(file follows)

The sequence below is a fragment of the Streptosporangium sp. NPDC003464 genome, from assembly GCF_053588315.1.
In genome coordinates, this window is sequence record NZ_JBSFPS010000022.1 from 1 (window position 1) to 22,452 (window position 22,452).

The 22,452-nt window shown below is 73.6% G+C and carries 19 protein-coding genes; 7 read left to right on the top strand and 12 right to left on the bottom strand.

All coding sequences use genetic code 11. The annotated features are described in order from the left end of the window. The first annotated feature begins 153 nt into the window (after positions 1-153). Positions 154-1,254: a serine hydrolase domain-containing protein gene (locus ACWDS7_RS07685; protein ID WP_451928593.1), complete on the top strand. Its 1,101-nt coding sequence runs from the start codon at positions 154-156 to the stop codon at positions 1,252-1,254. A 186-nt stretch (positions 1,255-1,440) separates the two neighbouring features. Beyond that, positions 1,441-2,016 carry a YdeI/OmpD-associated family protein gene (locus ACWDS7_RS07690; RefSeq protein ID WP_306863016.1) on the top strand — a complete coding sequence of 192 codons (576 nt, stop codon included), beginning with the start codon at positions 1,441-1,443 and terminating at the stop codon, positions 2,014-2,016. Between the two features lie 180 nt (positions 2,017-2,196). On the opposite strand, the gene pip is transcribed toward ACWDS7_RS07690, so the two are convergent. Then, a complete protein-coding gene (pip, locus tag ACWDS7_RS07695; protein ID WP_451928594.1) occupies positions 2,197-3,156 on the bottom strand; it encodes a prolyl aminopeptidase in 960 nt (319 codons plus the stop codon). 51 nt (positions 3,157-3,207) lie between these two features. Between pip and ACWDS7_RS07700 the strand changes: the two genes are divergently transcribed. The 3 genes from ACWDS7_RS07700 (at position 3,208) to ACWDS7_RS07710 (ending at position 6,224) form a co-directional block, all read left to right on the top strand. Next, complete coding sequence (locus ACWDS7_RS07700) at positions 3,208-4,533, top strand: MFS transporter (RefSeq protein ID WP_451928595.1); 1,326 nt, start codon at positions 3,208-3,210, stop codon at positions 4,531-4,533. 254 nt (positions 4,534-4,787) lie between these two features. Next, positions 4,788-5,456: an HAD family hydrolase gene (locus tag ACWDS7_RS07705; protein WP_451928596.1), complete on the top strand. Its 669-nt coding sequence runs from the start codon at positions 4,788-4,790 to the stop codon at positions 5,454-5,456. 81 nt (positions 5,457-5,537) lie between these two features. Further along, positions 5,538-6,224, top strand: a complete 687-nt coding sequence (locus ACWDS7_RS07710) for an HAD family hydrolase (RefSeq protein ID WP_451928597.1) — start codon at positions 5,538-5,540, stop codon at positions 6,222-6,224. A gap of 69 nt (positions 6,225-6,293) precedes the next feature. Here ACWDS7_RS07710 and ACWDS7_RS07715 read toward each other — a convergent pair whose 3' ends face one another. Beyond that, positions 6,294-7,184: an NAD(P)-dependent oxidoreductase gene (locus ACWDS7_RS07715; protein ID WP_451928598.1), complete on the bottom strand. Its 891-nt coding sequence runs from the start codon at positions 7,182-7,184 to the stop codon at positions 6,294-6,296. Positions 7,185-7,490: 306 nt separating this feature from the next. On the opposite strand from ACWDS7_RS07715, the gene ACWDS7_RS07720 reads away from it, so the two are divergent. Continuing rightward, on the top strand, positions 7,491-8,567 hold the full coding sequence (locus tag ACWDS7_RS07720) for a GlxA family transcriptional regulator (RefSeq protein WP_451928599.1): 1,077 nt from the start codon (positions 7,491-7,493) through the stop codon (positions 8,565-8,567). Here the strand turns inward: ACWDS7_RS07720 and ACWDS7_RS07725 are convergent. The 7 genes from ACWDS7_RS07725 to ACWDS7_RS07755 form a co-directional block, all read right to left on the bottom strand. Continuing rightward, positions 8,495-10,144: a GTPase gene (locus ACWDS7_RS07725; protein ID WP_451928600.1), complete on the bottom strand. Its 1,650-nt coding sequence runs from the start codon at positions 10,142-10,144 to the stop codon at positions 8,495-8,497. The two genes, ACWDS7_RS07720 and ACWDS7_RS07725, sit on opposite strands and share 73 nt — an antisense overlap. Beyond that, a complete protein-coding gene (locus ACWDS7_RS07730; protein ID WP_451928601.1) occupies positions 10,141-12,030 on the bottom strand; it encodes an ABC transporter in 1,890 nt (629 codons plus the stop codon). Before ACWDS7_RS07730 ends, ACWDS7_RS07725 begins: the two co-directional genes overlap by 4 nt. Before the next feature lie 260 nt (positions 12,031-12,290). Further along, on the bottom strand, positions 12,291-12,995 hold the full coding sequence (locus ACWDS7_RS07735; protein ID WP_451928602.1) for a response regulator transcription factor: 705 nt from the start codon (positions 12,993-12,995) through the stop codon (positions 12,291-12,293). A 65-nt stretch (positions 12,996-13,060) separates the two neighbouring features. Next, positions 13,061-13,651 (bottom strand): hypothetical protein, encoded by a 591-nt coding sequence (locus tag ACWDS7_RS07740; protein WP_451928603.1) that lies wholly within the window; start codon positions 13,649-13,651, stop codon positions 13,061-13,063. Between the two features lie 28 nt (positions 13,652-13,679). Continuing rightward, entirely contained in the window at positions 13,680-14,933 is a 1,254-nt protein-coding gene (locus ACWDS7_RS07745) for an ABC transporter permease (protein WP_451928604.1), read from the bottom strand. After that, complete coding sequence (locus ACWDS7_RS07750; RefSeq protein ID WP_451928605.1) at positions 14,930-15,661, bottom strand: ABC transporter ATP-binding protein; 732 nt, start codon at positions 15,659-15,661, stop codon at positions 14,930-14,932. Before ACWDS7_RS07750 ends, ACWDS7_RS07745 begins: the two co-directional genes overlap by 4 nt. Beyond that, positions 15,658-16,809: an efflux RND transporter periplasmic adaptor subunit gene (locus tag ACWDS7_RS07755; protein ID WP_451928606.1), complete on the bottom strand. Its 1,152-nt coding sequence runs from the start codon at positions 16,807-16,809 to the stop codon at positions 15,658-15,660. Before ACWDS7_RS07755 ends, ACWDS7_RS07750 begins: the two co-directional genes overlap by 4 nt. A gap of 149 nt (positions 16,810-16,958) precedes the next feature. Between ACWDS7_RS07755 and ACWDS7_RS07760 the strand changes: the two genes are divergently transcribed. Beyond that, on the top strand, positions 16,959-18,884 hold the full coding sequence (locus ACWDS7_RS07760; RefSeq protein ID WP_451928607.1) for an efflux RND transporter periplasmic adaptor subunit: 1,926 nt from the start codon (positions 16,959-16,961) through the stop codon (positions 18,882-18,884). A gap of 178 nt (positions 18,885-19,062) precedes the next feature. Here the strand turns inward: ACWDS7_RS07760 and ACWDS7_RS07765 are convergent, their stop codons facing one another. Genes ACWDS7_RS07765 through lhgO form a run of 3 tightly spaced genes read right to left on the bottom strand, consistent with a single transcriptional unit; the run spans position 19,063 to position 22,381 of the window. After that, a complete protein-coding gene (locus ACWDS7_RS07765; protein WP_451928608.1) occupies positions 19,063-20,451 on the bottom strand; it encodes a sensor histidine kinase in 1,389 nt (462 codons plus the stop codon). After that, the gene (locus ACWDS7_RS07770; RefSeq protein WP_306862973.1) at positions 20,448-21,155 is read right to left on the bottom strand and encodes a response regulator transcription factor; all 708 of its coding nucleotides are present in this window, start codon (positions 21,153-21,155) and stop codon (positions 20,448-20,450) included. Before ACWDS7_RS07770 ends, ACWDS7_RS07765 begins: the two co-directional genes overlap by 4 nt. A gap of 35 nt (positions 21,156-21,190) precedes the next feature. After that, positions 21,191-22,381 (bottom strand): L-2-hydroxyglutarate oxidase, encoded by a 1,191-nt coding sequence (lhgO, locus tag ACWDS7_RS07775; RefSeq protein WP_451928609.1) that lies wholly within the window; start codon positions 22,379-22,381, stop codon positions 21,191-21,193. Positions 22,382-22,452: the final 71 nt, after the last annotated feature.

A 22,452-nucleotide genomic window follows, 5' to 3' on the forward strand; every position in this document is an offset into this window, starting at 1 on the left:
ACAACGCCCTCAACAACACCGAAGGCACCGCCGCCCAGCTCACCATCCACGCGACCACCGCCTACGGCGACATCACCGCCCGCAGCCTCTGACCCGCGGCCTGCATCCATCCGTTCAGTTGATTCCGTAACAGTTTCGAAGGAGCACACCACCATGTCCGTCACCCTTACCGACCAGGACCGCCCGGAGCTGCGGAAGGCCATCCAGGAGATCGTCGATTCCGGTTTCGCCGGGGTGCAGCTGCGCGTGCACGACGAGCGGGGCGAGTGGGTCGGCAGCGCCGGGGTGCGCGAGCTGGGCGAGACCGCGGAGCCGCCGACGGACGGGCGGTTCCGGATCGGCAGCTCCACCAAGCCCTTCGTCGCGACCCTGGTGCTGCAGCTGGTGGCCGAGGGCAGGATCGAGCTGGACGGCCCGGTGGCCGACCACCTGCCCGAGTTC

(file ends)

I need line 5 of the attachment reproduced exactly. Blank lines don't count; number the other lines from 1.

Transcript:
A 22,452-nucleotide genomic window follows, 5' to 3' on the forward strand; every position in this document is an offset into this window, starting at 1 on the left: